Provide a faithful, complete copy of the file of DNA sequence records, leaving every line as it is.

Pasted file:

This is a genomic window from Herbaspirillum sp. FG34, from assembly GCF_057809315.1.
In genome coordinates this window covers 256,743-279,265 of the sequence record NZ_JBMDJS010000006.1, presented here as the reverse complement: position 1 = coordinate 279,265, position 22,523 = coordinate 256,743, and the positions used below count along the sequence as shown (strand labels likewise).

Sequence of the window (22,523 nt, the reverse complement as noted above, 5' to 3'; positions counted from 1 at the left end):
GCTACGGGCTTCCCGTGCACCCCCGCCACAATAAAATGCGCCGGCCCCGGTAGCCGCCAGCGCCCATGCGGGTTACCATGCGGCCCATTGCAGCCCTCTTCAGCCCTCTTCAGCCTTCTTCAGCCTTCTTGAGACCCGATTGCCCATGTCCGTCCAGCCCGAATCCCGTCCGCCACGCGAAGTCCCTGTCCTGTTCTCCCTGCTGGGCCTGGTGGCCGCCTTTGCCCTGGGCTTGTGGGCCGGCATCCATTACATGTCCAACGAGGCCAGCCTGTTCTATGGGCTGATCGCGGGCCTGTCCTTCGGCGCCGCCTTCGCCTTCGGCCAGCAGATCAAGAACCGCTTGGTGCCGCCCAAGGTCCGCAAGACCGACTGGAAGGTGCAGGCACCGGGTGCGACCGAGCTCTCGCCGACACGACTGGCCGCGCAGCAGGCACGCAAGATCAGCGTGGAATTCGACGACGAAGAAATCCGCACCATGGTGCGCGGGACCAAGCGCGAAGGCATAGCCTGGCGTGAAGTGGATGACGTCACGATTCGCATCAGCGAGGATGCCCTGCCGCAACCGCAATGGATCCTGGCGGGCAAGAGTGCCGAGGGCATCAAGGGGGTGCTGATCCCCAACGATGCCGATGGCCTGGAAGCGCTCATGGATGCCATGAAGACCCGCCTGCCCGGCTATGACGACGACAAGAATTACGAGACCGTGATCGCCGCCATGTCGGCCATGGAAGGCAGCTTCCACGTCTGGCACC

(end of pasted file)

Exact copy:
This is a genomic window from Herbaspirillum sp. FG34, from assembly GCF_057809315.1.
In genome coordinates this window covers 256,743-279,265 of the sequence record NZ_JBMDJS010000006.1, presented here as the reverse complement: position 1 = coordinate 279,265, position 22,523 = coordinate 256,743, and the positions used below count along the sequence as shown (strand labels likewise).

Sequence of the window (22,523 nt, the reverse complement as noted above, 5' to 3'; positions counted from 1 at the left end):
GCTACGGGCTTCCCGTGCACCCCCGCCACAATAAAATGCGCCGGCCCCGGTAGCCGCCAGCGCCCATGCGGGTTACCATGCGGCCCATTGCAGCCCTCTTCAGCCCTCTTCAGCCTTCTTCAGCCTTCTTGAGACCCGATTGCCCATGTCCGTCCAGCCCGAATCCCGTCCGCCACGCGAAGTCCCTGTCCTGTTCTCCCTGCTGGGCCTGGTGGCCGCCTTTGCCCTGGGCTTGTGGGCCGGCATCCATTACATGTCCAACGAGGCCAGCCTGTTCTATGGGCTGATCGCGGGCCTGTCCTTCGGCGCCGCCTTCGCCTTCGGCCAGCAGATCAAGAACCGCTTGGTGCCGCCCAAGGTCCGCAAGACCGACTGGAAGGTGCAGGCACCGGGTGCGACCGAGCTCTCGCCGACACGACTGGCCGCGCAGCAGGCACGCAAGATCAGCGTGGAATTCGACGACGAAGAAATCCGCACCATGGTGCGCGGGACCAAGCGCGAAGGCATAGCCTGGCGTGAAGTGGATGACGTCACGATTCGCATCAGCGAGGATGCCCTGCCGCAACCGCAATGGATCCTGGCGGGCAAGAGTGCCGAGGGCATCAAGGGGGTGCTGATCCCCAACGATGCCGATGGCCTGGAAGCGCTCATGGATGCCATGAAGACCCGCCTGCCCGGCTATGACGACGACAAGAATTACGAGACCGTGATCGCCGCCATGTCGGCCATGGAAGGCAGCTTCCACGTCTGGCACC